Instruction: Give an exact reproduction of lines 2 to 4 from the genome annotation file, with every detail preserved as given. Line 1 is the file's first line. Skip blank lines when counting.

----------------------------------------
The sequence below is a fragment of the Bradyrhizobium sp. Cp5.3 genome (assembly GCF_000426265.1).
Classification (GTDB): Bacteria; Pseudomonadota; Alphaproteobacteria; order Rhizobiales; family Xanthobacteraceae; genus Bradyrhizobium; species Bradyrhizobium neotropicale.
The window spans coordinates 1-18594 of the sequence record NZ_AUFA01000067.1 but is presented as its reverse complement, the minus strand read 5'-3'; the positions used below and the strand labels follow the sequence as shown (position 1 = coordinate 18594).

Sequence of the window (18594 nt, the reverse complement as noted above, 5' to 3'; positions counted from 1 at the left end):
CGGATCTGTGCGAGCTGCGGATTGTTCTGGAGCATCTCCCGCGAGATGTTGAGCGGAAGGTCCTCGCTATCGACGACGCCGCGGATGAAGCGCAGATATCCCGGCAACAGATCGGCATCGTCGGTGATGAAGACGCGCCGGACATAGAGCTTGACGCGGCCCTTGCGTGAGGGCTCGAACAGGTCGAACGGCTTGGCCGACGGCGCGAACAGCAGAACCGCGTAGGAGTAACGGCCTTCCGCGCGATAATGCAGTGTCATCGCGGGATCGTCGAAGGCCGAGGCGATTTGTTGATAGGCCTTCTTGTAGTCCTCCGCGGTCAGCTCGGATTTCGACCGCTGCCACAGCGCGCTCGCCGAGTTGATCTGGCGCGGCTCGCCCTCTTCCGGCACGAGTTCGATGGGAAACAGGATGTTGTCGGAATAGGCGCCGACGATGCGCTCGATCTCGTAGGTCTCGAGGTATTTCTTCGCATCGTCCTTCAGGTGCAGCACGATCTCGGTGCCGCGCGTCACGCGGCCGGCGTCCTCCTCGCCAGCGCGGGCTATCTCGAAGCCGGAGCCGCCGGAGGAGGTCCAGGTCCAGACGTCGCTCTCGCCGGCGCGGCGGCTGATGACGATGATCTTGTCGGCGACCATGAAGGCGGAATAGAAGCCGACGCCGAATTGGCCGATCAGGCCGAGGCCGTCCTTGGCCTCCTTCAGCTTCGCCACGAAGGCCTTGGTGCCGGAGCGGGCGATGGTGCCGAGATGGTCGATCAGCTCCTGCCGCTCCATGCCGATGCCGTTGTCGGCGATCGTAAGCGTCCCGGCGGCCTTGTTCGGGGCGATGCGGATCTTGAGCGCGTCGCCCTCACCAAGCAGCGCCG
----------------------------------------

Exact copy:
Classification (GTDB): Bacteria; Pseudomonadota; Alphaproteobacteria; order Rhizobiales; family Xanthobacteraceae; genus Bradyrhizobium; species Bradyrhizobium neotropicale.
The window spans coordinates 1-18594 of the sequence record NZ_AUFA01000067.1 but is presented as its reverse complement, the minus strand read 5'-3'; the positions used below and the strand labels follow the sequence as shown (position 1 = coordinate 18594).

Sequence of the window (18594 nt, the reverse complement as noted above, 5' to 3'; positions counted from 1 at the left end):